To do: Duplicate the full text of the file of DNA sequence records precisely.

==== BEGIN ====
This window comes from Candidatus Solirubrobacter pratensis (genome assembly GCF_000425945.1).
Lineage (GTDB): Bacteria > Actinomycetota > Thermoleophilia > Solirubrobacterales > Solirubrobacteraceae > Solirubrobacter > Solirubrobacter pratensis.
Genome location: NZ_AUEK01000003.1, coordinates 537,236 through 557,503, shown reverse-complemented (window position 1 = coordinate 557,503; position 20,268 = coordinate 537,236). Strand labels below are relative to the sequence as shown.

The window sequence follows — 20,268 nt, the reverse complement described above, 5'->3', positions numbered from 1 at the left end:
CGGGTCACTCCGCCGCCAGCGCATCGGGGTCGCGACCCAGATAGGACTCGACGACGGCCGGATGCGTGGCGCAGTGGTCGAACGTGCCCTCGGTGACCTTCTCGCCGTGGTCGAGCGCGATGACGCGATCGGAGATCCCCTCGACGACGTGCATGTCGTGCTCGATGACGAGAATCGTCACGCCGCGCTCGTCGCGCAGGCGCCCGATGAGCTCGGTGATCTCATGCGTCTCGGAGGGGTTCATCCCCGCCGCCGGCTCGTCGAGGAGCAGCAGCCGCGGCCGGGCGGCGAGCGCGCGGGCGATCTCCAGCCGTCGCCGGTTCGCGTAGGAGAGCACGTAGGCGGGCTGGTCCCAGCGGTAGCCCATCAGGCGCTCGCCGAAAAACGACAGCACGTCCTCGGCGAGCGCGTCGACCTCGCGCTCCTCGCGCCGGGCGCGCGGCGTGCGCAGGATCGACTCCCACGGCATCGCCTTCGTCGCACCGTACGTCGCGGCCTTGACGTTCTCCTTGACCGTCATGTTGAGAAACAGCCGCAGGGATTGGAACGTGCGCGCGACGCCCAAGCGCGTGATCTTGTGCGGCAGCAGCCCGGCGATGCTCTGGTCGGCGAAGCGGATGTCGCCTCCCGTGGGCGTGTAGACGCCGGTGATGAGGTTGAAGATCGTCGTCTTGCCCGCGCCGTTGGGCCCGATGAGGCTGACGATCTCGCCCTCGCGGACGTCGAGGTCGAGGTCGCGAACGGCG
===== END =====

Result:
This window comes from Candidatus Solirubrobacter pratensis (genome assembly GCF_000425945.1).
Lineage (GTDB): Bacteria > Actinomycetota > Thermoleophilia > Solirubrobacterales > Solirubrobacteraceae > Solirubrobacter > Solirubrobacter pratensis.
Genome location: NZ_AUEK01000003.1, coordinates 537,236 through 557,503, shown reverse-complemented (window position 1 = coordinate 557,503; position 20,268 = coordinate 537,236). Strand labels below are relative to the sequence as shown.

The window sequence follows — 20,268 nt, the reverse complement described above, 5'->3', positions numbered from 1 at the left end:
CGGGTCACTCCGCCGCCAGCGCATCGGGGTCGCGACCCAGATAGGACTCGACGACGGCCGGATGCGTGGCGCAGTGGTCGAACGTGCCCTCGGTGACCTTCTCGCCGTGGTCGAGCGCGATGACGCGATCGGAGATCCCCTCGACGACGTGCATGTCGTGCTCGATGACGAGAATCGTCACGCCGCGCTCGTCGCGCAGGCGCCCGATGAGCTCGGTGATCTCATGCGTCTCGGAGGGGTTCATCCCCGCCGCCGGCTCGTCGAGGAGCAGCAGCCGCGGCCGGGCGGCGAGCGCGCGGGCGATCTCCAGCCGTCGCCGGTTCGCGTAGGAGAGCACGTAGGCGGGCTGGTCCCAGCGGTAGCCCATCAGGCGCTCGCCGAAAAACGACAGCACGTCCTCGGCGAGCGCGTCGACCTCGCGCTCCTCGCGCCGGGCGCGCGGCGTGCGCAGGATCGACTCCCACGGCATCGCCTTCGTCGCACCGTACGTCGCGGCCTTGACGTTCTCCTTGACCGTCATGTTGAGAAACAGCCGCAGGGATTGGAACGTGCGCGCGACGCCCAAGCGCGTGATCTTGTGCGGCAGCAGCCCGGCGATGCTCTGGTCGGCGAAGCGGATGTCGCCTCCCGTGGGCGTGTAGACGCCGGTGATGAGGTTGAAGATCGTCGTCTTGCCCGCGCCGTTGGGCCCGATGAGGCTGACGATCTCGCCCTCGCGGACGTCGAGGTCGAGGTCGCGAACGGCG